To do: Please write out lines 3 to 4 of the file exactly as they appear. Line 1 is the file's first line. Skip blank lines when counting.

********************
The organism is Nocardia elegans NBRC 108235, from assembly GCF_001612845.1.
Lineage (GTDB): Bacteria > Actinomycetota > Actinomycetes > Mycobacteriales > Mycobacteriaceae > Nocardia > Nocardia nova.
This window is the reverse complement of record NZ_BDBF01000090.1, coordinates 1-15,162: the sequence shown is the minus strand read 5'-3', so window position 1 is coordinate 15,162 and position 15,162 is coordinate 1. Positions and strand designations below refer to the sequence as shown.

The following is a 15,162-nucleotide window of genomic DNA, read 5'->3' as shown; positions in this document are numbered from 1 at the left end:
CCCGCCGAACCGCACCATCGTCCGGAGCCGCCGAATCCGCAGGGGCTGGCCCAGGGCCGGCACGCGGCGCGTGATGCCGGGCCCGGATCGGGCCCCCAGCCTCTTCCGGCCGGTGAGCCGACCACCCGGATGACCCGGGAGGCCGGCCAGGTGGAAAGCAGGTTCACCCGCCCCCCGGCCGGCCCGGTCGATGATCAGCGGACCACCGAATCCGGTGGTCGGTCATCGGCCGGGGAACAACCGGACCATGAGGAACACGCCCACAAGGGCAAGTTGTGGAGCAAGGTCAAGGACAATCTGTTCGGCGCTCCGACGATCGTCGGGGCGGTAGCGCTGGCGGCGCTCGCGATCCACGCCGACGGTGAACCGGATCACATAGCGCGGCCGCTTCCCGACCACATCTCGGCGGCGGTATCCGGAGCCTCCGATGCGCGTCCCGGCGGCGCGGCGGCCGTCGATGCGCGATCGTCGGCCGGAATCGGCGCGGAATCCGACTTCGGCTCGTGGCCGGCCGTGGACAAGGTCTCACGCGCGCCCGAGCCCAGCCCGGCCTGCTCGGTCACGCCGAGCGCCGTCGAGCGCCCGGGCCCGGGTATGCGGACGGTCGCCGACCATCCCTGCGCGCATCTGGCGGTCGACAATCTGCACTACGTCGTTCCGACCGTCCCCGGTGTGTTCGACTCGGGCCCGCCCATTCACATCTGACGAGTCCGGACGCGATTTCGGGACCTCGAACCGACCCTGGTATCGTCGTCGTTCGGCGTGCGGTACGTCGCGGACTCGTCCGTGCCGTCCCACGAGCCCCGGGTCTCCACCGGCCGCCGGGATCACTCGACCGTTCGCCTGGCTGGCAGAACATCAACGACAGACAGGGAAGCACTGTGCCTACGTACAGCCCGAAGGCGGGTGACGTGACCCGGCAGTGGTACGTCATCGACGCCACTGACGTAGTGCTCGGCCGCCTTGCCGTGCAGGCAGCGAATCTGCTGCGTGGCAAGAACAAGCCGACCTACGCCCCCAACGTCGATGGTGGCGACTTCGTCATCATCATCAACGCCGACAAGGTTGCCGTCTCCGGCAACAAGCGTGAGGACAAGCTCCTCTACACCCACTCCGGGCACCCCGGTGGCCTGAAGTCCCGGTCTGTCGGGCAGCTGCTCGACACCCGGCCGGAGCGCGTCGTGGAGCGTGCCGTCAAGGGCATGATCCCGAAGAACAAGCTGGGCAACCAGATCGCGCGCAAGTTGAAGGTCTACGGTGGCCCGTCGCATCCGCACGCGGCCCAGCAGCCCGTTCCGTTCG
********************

This window is the reverse complement of record NZ_BDBF01000090.1, coordinates 1-15,162: the sequence shown is the minus strand read 5'-3', so window position 1 is coordinate 15,162 and position 15,162 is coordinate 1. Positions and strand designations below refer to the sequence as shown.

The following is a 15,162-nucleotide window of genomic DNA, read 5'->3' as shown; positions in this document are numbered from 1 at the left end: